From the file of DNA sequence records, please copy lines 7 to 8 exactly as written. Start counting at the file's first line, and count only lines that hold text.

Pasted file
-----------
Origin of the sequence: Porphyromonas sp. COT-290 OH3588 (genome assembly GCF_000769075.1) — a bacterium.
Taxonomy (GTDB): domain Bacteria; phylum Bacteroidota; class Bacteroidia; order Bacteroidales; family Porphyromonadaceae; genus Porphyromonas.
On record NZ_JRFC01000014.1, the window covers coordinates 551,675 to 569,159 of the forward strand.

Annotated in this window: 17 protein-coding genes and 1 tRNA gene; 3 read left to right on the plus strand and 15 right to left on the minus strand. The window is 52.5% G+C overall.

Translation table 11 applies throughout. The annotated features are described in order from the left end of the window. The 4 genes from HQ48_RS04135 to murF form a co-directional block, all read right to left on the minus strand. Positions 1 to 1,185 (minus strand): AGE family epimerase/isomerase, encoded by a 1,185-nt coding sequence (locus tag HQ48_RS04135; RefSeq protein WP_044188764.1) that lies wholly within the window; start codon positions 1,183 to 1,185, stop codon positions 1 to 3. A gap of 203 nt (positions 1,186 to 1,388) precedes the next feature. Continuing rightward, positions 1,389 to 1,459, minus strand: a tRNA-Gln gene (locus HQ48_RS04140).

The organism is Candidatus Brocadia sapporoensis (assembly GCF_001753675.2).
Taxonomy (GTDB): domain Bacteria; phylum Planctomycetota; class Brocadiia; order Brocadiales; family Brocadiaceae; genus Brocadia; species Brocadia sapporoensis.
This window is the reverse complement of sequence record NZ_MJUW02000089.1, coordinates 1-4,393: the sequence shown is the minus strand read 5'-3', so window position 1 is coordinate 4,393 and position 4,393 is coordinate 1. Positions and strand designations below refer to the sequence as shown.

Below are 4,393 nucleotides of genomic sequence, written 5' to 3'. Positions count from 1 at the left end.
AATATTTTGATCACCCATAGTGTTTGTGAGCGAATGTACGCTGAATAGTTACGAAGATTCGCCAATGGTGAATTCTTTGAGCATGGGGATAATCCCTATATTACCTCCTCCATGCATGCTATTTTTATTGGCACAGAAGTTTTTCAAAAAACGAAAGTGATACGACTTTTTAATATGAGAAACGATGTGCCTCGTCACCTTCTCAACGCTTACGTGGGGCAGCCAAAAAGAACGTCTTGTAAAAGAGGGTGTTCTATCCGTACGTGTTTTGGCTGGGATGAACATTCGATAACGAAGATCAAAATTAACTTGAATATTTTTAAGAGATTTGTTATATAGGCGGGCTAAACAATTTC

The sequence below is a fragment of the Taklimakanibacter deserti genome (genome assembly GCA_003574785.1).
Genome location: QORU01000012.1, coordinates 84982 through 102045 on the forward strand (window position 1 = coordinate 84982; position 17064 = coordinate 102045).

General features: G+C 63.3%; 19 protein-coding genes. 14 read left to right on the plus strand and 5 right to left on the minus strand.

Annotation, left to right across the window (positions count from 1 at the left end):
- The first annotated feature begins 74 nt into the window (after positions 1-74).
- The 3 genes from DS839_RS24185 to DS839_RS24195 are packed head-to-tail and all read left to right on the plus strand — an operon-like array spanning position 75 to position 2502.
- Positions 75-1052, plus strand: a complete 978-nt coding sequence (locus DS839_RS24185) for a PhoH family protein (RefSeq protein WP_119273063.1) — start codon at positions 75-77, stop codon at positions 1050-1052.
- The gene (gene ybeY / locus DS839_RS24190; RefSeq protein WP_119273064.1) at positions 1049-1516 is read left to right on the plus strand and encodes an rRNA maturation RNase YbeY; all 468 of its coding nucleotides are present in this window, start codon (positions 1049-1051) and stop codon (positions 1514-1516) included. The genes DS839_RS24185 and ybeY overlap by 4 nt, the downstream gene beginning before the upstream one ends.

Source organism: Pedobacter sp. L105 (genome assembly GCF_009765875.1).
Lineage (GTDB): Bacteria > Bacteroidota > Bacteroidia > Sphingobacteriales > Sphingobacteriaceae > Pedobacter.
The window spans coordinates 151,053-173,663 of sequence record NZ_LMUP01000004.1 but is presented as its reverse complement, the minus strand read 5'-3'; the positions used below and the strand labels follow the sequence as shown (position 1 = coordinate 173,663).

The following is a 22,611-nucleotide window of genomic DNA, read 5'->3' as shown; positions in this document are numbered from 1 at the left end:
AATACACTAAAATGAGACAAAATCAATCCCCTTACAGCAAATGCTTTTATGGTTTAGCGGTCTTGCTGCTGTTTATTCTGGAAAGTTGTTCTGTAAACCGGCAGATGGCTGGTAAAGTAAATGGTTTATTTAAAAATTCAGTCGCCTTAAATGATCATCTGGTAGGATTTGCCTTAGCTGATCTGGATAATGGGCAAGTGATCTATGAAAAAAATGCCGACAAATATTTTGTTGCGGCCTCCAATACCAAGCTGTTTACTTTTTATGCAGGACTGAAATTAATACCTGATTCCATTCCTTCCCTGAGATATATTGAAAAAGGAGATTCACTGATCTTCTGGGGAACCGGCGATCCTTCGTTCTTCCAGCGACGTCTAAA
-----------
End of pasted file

Taxonomy (GTDB): domain Bacteria; phylum Planctomycetota; class Brocadiia; order Brocadiales; family Brocadiaceae; genus Brocadia; species Brocadia sapporoensis.
This window is the reverse complement of sequence record NZ_MJUW02000089.1, coordinates 1-4,393: the sequence shown is the minus strand read 5'-3', so window position 1 is coordinate 4,393 and position 4,393 is coordinate 1. Positions and strand designations below refer to the sequence as shown.